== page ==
Mayer Hoffman McCann (MHM) is pleased to provide its clients and friends with this 2010 year-end reporting update. The following update includes certain reminders for relevant topics as well as a summary of new standards which will likely have a significant impact on a broad range of companies in either 2010 or 2011 (note this summary is not intended to be an all inclusive listing). A complete summary of recently issued pronouncements as well as exposure drafts outstanding can be found at FASB.org.
The past year once again represented a challenging year for all aspects of the business community and brought with it many new and proposed accounting standards. The Financial Accounting Standard Board (FASB) remains on an unprecedented pace of issuing new pronouncements in several areas, such as fair value, financial instruments, revenue recognition, leases, and many more. We continue to witness the convergence of U.S. Generally Accepted Accounting Principles (GAAP) and International Financial Reporting Standards (IFRS) through these FASB projects. We also saw a task force of the American Institute of Certified Public Accountants (AICPA) recommend that a separate standard setting body be established for the development of acceptable accounting principles for private companies. The following summary is intended to assist those tasked with the financial reporting process to navigate these and other ever changing complexities of the financial reporting process. Please contact your MHM professional for assistance in any of these matters.
Fair Value (ASC 820)
The FASB issued Accounting Standards Update (ASU) 2010-06 Improving Disclosures about Fair Value Measurements in January 2010. The ASU continues to expand on the FASB’s fair value project and includes new guidance which applies to all entities required to provide disclosures about recurring and nonrecurring fair value measurements. We would
like to take this opportunity to remind users of the far reaching impact of ASC 820, and remind financial statement preparers that ASC 820’s impact is not limited to financial institutions. ASU 2010-06 expands the disclosure requirements for all entities, by requiring new disclosures of the following:
• Transfers into and out of Levels 1 and 2. A reporting entity should disclose separately the type and amount of significant transfers into and out of Level 1 and Level 2 fair value measurements and describe the reasons for thetransfers.
• Activity in Level 3 fair value measurements. In the reconciliation for fair value measurements using significant unobservable inputs (Level 3), a reporting entity should present separately information about purchases, sales, issuances, and settlements (that is, on a gross basis rather than as one net number). See below for the effective date of this requirement. ASU 2010-06 also clarified existing guidance for the following:
• Level of disaggregation. A reporting entity should provide fair value measurement disclosures for each class of assets and liabilities presented. A class is often a subset of assets or liabilities within a line item in the statement of financial position. A reporting entity will need to use judgment in determining the appropriate classes of assets and liabilities, however it is anticipated the disclosure by class will result in greater disaggregation than that shown on the balance sheet. The disaggregation should consider both the nature and underlying risk of the assets or liabilities. Companies should look to internal analysis and consider external expectations when determining the individual classes to be disclosed.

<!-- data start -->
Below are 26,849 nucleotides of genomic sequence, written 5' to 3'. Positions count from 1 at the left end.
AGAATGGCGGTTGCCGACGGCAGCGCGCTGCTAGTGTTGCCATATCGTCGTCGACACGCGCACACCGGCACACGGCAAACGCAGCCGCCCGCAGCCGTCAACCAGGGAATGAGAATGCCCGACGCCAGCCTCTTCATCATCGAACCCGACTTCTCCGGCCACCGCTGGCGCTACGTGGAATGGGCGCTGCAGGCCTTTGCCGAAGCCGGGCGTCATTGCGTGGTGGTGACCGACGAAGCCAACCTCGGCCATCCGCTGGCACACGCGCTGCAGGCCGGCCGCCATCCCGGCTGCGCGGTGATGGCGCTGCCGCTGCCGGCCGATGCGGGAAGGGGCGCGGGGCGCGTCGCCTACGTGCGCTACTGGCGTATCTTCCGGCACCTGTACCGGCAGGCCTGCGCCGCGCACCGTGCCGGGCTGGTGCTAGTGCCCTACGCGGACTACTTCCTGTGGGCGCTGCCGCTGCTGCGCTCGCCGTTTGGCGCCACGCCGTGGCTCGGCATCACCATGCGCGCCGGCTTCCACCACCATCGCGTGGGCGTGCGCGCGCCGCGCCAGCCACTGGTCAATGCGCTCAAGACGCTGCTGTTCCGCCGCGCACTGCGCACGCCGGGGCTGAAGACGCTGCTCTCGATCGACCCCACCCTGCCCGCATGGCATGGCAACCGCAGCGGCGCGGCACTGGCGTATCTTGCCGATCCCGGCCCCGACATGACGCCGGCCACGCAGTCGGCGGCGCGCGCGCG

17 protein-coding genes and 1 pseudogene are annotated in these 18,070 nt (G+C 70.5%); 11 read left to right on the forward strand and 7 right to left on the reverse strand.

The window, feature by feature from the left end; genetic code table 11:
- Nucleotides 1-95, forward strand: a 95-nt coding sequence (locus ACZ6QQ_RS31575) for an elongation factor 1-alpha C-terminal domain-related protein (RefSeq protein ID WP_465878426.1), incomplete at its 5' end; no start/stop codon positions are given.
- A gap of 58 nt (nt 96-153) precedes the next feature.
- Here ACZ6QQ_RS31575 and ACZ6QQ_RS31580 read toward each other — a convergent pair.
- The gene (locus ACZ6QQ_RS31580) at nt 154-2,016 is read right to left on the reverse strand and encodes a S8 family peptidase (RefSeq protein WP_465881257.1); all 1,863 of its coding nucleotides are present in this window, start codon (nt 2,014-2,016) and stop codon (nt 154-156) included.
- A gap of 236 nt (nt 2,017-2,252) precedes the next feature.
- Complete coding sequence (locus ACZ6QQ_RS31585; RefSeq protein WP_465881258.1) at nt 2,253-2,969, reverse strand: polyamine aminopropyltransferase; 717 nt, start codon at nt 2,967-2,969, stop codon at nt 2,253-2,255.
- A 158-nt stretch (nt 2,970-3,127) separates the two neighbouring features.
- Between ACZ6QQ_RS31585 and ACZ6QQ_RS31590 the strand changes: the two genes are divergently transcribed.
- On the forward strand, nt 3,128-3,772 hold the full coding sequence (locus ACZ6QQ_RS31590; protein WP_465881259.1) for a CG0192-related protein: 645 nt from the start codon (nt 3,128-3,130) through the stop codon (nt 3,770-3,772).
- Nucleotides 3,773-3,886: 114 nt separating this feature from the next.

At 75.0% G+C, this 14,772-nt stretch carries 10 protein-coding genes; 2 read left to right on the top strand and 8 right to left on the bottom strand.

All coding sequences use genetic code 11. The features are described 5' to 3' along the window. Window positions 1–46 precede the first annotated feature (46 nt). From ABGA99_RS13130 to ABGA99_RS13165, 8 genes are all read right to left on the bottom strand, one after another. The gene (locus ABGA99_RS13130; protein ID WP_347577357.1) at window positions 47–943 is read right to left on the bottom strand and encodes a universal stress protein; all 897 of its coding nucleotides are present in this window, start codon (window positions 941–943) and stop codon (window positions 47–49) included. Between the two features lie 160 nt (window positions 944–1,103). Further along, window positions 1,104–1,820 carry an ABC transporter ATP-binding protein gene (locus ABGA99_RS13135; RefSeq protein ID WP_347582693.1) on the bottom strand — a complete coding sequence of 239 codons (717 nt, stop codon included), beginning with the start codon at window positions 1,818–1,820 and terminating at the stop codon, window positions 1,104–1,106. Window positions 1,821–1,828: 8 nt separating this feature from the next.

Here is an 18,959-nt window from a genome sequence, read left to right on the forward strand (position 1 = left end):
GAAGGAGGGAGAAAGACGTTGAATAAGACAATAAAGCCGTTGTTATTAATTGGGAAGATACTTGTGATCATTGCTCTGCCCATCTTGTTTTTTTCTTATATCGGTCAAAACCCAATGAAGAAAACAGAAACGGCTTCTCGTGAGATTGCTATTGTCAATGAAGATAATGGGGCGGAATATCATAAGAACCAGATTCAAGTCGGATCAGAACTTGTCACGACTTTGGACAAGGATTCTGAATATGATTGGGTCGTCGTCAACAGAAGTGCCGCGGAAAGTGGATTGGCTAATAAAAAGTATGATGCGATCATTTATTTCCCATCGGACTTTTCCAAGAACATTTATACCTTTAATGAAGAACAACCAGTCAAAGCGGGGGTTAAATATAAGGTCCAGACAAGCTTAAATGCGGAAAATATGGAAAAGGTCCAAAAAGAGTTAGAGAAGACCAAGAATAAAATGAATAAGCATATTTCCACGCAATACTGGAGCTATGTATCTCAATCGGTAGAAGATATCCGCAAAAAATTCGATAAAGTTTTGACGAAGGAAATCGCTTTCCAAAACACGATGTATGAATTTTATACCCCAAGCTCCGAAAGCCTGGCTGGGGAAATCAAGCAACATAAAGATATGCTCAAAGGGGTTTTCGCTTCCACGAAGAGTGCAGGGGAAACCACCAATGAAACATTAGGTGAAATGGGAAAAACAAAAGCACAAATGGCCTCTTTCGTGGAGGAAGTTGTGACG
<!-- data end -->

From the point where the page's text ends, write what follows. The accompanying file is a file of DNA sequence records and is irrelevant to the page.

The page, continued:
• Disclosures about inputs and valuation techniques. A reporting entity should provide disclosures about the valuation techniques and inputs used to measure fair value for both recurring and nonrecurring fair value measurements. These disclosures are required for fair value measurements classified as either Level 2 or Level 3. The disclosure should include all aspects of the valuation techniques that are relevant to determining the estimated fair value, including considerations such as market observable inputs, non-market observable inputs, estimates impacting the determination of non-market observable inputs, and estimates impacting credit risk. Such disclosures should be provided for each class presented (as determined based on the disaggregation criteria). Fair value estimates for debt issued by a company should consider the risk of non-performance by that entity, and changes to that credit risk as a result of operations, changes in market conditions, market expectations, etc. Companies also need to consider the impact of imbedded features that may not be accounted for separately, such as conversion features, puts, calls (such as a prepayment clause), floors, caps, etc.
The new disclosures and clarifications of existing disclosures are effective for interim and annual reporting periods beginning after December 15, 2009, (January 1, 2010 for calendar year-end companies) The disclosures about purchases, sales, issuances, and settlements in the roll forward of activity in Level 3 fair value measurements are effective for fiscal years beginning after December 15, 2010, and for interim periods within those fiscal years.
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The information in this MHM Messenger is a brief summary and may not include all the details relevant to your situation. Please contact your MHM service provider to further discuss the impact on your financial statements.